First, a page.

How to use triplets and other tuplets in your music

Rhythms in pop music are typically structured within either duple or quadruple meter.

These meters divide beats into twos or fours. However, we can divide each beat into odd numbers as well – rhythms created by these divisions are known as tuplets.

The most common tuplet is called a triplet. A triplet divides each beat into three evenly-spaced notes, referred to as subdivisions.

In this video tutorial, let’s explore how you can use triplets and other tuplets to increase the rhythmic interest in your music.

Below, we’ve highlighted some key tips from the video.

Three common types of tuplets

Before we dive into how to apply tuplets in your music, let’s overview three common tuplet types that you might come across.

1. Triplets

A triplet divides each beat into three subdivisions. As mentioned above, triplets are the most popular tuplet. Eighth note triplets (triplets that subdivide quarter notes) are particularly common, and are typically displayed as 1/8T in DAWs.

Here’s a drum pattern that makes use of triplets:

2. Quintuplets

A quintuplet divides each beat into five subdivisions. When using larger tuplets such quintuplets, it sounds musical to further divide the five subdivisions into groups of three + two or two + three.

Here’s a drum pattern that makes use of quintuplets:

3. Septuplets

A septuplet divides each beat into seven subdivisions. A musical way to feel the seven subdivisions could be some ordering of groups of two + two + three.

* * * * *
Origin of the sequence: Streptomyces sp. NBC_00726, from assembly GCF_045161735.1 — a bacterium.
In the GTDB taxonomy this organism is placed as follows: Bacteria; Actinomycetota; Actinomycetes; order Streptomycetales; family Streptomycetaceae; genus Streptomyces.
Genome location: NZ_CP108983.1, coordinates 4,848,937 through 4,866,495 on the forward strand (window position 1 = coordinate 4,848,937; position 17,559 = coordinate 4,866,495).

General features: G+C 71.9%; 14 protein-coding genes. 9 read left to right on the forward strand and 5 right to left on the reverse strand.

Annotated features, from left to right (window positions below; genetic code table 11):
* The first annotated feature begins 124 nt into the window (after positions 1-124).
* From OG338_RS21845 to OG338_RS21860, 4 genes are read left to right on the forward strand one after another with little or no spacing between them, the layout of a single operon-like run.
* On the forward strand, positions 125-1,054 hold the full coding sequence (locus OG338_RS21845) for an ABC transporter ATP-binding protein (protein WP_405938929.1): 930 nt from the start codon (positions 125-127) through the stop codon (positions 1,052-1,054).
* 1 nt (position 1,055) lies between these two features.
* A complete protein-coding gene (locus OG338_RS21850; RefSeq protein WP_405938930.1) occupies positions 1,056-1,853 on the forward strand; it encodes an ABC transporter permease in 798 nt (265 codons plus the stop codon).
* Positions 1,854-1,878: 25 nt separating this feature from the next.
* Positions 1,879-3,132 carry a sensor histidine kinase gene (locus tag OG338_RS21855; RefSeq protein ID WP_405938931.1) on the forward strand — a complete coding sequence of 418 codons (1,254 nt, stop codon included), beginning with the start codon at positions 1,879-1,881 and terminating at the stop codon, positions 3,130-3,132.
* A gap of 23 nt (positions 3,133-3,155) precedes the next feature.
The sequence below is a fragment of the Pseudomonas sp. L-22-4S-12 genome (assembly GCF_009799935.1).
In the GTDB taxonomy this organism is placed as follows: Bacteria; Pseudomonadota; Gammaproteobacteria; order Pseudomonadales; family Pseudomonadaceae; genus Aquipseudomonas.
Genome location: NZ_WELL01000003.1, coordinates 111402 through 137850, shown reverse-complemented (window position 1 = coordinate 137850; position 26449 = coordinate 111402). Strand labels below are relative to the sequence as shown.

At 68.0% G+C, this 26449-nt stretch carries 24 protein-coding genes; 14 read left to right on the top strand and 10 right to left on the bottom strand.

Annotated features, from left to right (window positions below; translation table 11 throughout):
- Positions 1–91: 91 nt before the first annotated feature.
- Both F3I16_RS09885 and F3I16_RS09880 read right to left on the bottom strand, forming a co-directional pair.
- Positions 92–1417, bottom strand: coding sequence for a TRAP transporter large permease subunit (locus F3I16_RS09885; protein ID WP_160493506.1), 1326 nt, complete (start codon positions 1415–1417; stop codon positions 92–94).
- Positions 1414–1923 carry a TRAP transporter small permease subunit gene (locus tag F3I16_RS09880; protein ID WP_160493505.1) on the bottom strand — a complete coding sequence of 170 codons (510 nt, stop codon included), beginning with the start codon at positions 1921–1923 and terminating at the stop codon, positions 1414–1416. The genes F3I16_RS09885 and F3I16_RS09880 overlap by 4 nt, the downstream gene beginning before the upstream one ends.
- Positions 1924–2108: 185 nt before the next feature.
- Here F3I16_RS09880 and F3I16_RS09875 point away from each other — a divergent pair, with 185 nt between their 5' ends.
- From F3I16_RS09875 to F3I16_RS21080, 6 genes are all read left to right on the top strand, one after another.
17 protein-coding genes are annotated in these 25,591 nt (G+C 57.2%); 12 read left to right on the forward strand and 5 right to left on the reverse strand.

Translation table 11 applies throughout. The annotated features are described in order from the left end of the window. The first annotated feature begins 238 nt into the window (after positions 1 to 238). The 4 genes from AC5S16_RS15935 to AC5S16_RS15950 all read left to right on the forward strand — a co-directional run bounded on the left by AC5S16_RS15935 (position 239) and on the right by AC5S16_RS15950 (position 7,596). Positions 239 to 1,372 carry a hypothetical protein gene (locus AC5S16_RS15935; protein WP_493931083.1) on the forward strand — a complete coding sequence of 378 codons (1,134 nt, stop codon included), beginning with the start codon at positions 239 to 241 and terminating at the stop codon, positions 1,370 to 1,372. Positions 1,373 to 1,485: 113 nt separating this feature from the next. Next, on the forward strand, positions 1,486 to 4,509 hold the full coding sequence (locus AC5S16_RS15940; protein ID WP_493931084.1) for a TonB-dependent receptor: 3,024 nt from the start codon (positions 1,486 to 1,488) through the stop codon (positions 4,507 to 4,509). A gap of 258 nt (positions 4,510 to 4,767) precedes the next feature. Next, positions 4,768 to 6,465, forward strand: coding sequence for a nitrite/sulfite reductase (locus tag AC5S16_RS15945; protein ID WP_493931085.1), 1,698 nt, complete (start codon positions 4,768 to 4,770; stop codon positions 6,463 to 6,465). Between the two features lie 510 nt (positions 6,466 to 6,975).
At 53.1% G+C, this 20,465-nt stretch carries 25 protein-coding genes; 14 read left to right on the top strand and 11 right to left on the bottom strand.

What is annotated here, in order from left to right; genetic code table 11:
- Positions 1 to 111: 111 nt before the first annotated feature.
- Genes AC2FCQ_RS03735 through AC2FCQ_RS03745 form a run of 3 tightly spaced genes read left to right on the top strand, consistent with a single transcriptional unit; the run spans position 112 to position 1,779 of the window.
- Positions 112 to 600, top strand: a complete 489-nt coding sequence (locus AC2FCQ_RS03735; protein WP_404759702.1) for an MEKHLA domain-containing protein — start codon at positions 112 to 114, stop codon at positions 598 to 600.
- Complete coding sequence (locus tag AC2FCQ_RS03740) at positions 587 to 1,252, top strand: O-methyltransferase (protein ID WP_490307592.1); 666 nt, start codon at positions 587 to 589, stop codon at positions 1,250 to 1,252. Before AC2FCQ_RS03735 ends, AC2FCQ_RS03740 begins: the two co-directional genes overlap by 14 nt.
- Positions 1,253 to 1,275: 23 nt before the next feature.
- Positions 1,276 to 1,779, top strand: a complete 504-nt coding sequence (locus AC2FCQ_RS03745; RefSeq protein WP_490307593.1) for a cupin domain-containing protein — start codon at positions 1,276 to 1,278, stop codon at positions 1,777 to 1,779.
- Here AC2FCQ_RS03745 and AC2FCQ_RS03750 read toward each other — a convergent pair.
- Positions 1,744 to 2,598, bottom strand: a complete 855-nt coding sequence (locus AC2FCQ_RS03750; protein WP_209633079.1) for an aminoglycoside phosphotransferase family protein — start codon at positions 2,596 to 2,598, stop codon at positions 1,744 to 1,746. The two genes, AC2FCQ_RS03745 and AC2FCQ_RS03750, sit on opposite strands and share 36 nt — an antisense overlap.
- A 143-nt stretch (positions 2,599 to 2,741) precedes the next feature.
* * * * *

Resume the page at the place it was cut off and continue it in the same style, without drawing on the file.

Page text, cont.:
Here’s a drum pattern that makes use of septuplets:

Using triplets in a hip hop hi hat pattern

Now that we’re familiar with triplets and other tuplets, let’s explore how we can weave them into our music. Take a listen to this hi hat rhythm:

Even though most of the hi hat rhythms are in regular eighth notes, adding a triplet on beat four adds extra energy to the pattern.

Using triplets with a four-on-the-floor beat

Take a listen to this four-on-the-floor rhythm:

In this groove, the triplets are established by the shaker loop and bass pattern. The bass accentuates the second and third partials of the triplet, driving the tuplet feel of the beat.

How do you incorporate triplets and other tuplets into your music? Let us know in the comments below.

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August 23, 2019

Nick Chen Content Marketing @ Splice. Nick Chen is a producer, performer, and educator under the aliases "nickthechen" and "Enix."